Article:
The House of Suntory has unveiled a new blend for the North American market — Suntory Whisky Toki. The release party was held on June 7th at the 501 Union event space in Brooklyn, New York. Pork buns were passed, street performances were seen, and certainly, whisky was enjoyed in the Japanese street festival environment. Revelers were beckoned to take some time and enjoy the proceedings, as that’s what the blend is dedicated to, time, which is a loose translation of toki.
Suntory Whisky Toki Release Party Photos
“For as long as I’ve been involved in the whisky business, there’s been a cry for more Japanese whisky,” said Suntory brand ambassador Johnnie Mundell at the event. Yet, the whisky the market has been clamoring for — premium blends and older single malts — is both short on supply, and high on price. What the American market has lacked is therefore an accessible choice which still showcases the tenants of Japanese whisky.
“This has been five years in the making,” said Mundell. “We want people to experience a true Japanese whisky when they have Japanese whisky for the first time.”
In the mind of many western drinkers, whether rightfully or not, single malts are better than blends, period, whether the whisky is from Scotland or Japan. But that’s certainly not the approach that Suntory takes. Instead, they emphasize the craft of blending and how that elevates a whisky by bringing together many unique notes, role players and seasonings which round out its profile.
“In Japanese whisky, blending is superior because it shows mastery and complexity,” said Mundell.
Just as the vast bulk of the Scotch market is blended, and as a result, the world would have no single malt Scotch if those distilleries didn’t survive to fill blends, Mundell explains that Suntory has the same philosophy . “Yamazaki exists for Hibiki,” he said, the single malt serving the blend. He also calls the Hibiki brand family the “pinnacle” of everything Suntory produces.
The Prettier Official Bottle Shots:
(All credited to Suntory Whisky)
Close-up on Suntory Toki
Hibiki may be the pinnacle, and Toki an introductory rung, but the two aren’t wholly dissimilar. It comes back to the craft of the blend. Therefore, Mundell emphasizes the importance of, “understanding how Hibiki and Toki are the same, but yet, different,” each working with a range of Suntory-distilled whiskies to achieve a desired and balanced end result.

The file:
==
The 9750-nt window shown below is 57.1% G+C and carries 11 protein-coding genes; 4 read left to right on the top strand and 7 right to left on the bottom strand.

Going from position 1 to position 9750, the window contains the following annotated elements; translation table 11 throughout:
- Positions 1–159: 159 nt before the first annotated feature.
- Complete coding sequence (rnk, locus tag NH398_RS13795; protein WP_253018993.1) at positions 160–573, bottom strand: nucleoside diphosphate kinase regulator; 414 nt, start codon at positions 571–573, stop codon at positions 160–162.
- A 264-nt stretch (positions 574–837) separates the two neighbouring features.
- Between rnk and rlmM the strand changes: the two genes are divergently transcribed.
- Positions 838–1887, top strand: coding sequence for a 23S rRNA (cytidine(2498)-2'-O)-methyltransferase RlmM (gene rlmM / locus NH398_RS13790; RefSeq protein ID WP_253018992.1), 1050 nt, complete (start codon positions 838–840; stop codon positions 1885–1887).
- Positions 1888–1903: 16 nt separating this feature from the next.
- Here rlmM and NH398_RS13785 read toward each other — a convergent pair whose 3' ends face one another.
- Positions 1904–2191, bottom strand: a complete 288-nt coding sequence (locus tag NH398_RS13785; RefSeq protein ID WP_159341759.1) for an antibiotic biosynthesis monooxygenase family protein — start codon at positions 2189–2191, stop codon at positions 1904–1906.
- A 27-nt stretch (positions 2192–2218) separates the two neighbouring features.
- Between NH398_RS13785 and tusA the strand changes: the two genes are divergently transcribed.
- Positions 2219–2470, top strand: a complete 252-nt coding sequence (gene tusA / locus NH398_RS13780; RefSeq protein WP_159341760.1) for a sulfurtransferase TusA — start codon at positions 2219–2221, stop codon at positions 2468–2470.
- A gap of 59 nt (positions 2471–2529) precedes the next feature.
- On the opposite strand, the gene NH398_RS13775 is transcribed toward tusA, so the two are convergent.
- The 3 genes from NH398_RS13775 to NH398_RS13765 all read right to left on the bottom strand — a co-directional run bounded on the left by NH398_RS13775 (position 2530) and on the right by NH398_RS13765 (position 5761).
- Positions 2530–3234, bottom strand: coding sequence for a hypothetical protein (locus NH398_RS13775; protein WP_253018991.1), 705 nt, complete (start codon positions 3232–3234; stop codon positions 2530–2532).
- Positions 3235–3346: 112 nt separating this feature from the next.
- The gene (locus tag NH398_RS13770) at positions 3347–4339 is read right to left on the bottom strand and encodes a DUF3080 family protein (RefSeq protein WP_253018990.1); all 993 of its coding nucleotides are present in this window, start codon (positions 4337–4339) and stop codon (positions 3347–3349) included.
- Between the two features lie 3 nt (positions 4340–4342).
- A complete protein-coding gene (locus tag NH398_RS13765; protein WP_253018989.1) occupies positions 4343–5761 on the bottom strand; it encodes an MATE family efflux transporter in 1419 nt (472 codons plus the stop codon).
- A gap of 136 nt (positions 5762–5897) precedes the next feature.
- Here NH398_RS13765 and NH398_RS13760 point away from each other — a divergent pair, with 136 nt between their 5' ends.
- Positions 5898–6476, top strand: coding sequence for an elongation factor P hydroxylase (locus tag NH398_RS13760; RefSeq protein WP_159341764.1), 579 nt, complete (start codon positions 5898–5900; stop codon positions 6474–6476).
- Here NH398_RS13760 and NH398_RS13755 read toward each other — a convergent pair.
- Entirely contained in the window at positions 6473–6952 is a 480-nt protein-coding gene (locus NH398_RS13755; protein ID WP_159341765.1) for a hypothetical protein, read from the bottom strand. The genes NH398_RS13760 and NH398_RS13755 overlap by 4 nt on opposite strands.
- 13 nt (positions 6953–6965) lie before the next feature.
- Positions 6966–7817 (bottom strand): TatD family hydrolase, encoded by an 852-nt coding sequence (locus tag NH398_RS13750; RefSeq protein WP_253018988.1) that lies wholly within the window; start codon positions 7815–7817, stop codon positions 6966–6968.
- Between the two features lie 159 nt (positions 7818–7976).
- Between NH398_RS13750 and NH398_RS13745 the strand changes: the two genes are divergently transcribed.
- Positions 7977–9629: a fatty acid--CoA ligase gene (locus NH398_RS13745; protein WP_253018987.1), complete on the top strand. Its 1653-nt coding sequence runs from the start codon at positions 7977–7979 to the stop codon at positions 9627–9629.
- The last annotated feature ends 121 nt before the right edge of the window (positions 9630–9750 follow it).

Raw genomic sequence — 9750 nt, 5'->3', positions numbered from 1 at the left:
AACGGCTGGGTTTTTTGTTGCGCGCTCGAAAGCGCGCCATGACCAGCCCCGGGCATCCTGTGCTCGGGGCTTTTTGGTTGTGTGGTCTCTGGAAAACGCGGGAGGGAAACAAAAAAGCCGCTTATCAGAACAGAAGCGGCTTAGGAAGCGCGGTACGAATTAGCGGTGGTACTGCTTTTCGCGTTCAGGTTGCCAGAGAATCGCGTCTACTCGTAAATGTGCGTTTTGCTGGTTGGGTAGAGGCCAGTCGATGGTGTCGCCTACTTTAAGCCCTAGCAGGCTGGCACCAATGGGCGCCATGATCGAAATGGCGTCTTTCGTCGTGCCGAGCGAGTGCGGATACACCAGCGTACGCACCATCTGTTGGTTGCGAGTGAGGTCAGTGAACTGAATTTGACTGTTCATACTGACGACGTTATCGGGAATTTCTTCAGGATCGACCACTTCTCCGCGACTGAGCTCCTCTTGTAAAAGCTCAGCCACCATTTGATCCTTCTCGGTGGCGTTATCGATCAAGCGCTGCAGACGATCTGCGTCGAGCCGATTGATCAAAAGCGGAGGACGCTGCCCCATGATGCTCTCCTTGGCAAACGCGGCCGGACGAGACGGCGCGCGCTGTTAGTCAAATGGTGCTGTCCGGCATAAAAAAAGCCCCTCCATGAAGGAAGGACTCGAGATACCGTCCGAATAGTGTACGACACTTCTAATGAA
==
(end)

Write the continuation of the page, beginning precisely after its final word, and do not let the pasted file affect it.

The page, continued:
To appreciate the whole by examining the parts, while also showcasing the art of blending, Mundell led a tasting of Suntory Toki along with three of its varied component ingredients. Whiskies from all three Suntory distilleries were on display:
- Hakushu-distilled whisky aged in American oak, lightly peated, with tropical fruit and green apple.
- Chita-distilled grain “heavy type” grain whisky, distilled on a 2-column rig with a corn and barley mash bill, heavier on the barley than some of their other grain components. This offered toffee on the nose, with an oily, velvety mouthfeel, and a spicier palate.
- Yamazaki-distilled whisky aged in Spanish oak, showcasing nutty and spicy notes.
When blended together along with other components — there’s at least one other Yamazaki whisky in the blend, and the brand doesn’t disclose exact percentages of inclusion — Suntory Toki is the result.
The whisky is quite light, floral and fragrant. The dominant player certainly seems to be the fruity Hakushu, with soft fruits coming through early on the nose and palate. The Chita grain makes an appearance towards the back palate and finish, with spicier notes and light vanillins.
Note: Later in an official press release, Suntory did in fact reveal that Chief Blender Shinji Fukuyo chose the Hakushu whisky as the bulk of the blend, and the Chita heavy-type as the second largest component. Both selections buck tradition for Suntory, which typically has Yamazaki as the heart of its blends.
Suntory Toki stands up on its own accord, and certainly works well over a big hunk of ice. But it’s a blend designed to be deployed by bartenders.
For one, it’s a Japanese whisky with an affordable enough price tag that it can actually be mixed. An excellent cocktail was offered at the event, the Toki-O, with yuzu citrus, orange juice, cardamom bitters, cardamom agave and a sprinkling of cardamom dust, and shiso leaf.
Additionally though, Toki is meant to be drank in the way that the Japanese drink their whiskies — in the highball. The light, floral whisky goes down easily in this effervescent, refreshing format, without being lost entirely to it.
One potential challenge for the brand is that beyond the dedicated whisky geek, not all American drinkers are familiar with the Suntory name, even if they have been enjoying the house’s whiskies. A whisky drinker might recognize Yamazaki or Hibiki, but this is the first offering available in the U.S. market actually billed as Suntory. “We recognize it as a challenge,” said Mundell.
Any confusion over the name might take a moment to overcome, but once a few cocktails or highballs are enjoyed, consumers won’t be forgetting Suntory anytime soon.
Suntory Toki, bottled at 43% ABV, is available now at a suggested price of $40. Potential expansion to the global market remains possible for next year.